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A Pragmatic Look at Making Industrial Policy Work
March 05, 2014 | Contribution by HA-JOON CHANG

Ha-Joon Chang is an Economist and a Reader in the Political Economy of Development, Faculty of Economics at the University of Cambridge.

Ships on land?
Shipbuilding in Ulsan, Korea.
Photo credit: Flickr @Joel Burslem (http://www.flickr.com/photos/leojmelsrub/)

After decades of debates over the pros and cons of industrial policy, there's a growing interest among academics and policy makers in moving from ideology to pragmatism. One expert on the topic is Ha-Joon Chang (Faculty of Economics, University of Cambridge), who has written a number of widely debated policy books on state intervention, institutional economics, and industrial, trade and technology policies. He contends that once we accept that industrial policy will always exist at least implicitly – and that it can work well – we can start looking for ways to make it work better from a pragmatic point of view.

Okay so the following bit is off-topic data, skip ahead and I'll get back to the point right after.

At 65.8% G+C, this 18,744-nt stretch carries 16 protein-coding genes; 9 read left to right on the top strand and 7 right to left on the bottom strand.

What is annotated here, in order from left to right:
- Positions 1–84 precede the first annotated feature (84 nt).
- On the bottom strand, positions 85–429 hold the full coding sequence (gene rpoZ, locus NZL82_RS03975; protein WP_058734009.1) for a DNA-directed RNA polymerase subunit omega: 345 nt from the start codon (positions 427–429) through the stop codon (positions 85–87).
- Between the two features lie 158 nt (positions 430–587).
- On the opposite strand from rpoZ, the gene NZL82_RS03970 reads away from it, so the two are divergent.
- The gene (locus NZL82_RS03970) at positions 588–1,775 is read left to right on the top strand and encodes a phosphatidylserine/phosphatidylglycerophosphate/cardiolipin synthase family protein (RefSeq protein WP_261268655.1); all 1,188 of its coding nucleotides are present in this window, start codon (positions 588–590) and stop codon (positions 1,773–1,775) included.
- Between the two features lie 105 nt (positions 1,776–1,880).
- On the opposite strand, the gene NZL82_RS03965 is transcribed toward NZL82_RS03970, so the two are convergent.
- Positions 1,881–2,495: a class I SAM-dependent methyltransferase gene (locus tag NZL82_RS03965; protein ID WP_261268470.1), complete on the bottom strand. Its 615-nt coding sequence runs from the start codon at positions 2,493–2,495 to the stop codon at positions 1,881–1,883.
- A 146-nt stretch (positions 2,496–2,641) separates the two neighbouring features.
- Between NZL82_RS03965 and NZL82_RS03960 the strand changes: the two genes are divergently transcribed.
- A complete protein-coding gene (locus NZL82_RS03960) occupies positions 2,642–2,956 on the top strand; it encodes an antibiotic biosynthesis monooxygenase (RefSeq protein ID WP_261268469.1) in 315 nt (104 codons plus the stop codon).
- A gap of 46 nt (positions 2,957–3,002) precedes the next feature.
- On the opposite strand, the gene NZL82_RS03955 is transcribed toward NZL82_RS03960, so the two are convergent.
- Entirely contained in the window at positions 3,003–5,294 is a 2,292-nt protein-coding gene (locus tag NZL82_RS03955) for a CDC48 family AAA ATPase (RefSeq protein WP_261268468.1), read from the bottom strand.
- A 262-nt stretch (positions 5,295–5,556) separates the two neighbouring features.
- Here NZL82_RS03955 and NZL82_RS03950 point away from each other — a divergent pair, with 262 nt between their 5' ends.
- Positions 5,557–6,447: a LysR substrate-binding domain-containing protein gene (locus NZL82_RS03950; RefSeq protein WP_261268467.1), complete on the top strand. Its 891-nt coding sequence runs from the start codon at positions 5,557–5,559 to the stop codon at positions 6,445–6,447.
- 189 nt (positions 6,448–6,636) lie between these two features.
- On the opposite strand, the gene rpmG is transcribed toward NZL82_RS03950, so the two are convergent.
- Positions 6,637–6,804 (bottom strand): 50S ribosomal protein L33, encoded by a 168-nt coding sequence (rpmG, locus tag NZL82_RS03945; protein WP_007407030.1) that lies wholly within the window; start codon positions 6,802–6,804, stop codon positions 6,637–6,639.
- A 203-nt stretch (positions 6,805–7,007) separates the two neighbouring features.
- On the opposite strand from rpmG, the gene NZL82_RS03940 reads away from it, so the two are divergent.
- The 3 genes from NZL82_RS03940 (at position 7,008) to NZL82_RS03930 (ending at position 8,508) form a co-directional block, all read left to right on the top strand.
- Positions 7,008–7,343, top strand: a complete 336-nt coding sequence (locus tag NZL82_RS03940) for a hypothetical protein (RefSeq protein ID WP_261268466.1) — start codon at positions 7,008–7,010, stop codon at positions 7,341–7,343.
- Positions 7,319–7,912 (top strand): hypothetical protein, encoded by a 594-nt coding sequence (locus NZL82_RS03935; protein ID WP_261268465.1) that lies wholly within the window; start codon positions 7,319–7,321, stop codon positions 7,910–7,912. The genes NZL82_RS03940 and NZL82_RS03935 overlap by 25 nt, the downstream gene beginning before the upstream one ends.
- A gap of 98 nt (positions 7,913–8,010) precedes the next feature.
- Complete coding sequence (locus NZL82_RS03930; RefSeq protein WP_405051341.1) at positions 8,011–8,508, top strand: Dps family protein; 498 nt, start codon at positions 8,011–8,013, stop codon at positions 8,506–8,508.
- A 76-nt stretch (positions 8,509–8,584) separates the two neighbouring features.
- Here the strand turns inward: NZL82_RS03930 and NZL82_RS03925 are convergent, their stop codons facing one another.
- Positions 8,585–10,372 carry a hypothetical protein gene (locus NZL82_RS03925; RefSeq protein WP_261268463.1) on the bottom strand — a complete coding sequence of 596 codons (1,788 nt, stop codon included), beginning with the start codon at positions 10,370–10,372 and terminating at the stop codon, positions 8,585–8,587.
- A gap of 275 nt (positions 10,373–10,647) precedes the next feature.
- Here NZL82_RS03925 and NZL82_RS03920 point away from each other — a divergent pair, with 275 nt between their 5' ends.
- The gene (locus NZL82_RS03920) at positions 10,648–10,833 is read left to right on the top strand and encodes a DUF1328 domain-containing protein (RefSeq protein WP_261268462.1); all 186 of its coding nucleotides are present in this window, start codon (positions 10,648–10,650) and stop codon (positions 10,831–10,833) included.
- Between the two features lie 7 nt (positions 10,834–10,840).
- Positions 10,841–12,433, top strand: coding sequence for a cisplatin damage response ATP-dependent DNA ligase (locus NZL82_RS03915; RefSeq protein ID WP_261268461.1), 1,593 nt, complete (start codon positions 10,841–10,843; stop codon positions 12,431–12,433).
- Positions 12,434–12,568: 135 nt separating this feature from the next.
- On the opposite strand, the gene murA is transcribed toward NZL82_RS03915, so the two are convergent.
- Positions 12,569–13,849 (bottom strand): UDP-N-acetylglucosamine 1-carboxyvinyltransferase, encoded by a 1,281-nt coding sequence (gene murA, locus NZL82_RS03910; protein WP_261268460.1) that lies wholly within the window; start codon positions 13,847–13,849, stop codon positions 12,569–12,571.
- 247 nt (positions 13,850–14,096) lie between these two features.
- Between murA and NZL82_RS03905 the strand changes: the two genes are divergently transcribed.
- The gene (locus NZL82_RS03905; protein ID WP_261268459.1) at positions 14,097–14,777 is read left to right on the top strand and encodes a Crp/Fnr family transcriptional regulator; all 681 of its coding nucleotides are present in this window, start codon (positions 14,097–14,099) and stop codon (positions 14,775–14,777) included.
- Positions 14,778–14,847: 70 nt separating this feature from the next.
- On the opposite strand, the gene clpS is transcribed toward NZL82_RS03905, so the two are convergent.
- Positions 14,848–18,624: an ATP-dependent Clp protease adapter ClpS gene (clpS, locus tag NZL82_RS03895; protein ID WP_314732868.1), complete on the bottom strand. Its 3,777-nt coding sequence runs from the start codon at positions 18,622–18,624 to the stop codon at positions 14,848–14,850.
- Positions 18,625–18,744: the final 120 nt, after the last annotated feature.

In an interview with the JKP, Chang suggests that step one is for countries to have a vision – like Japan did with cars, Finland did with high-tech, and South Korea did with shipbuilding and steel-making. But unlike in the past, countries can now take on just one part of the manufacturing process, as Thailand is doing by producing engines for Toyota, thanks to the "global value chain." So where does job creation fit in? He underscores that while new manufacturing technology is often criticized for its limited potential to create manufacturing jobs, this ignores the indirect job creation effect, which can be even more important.

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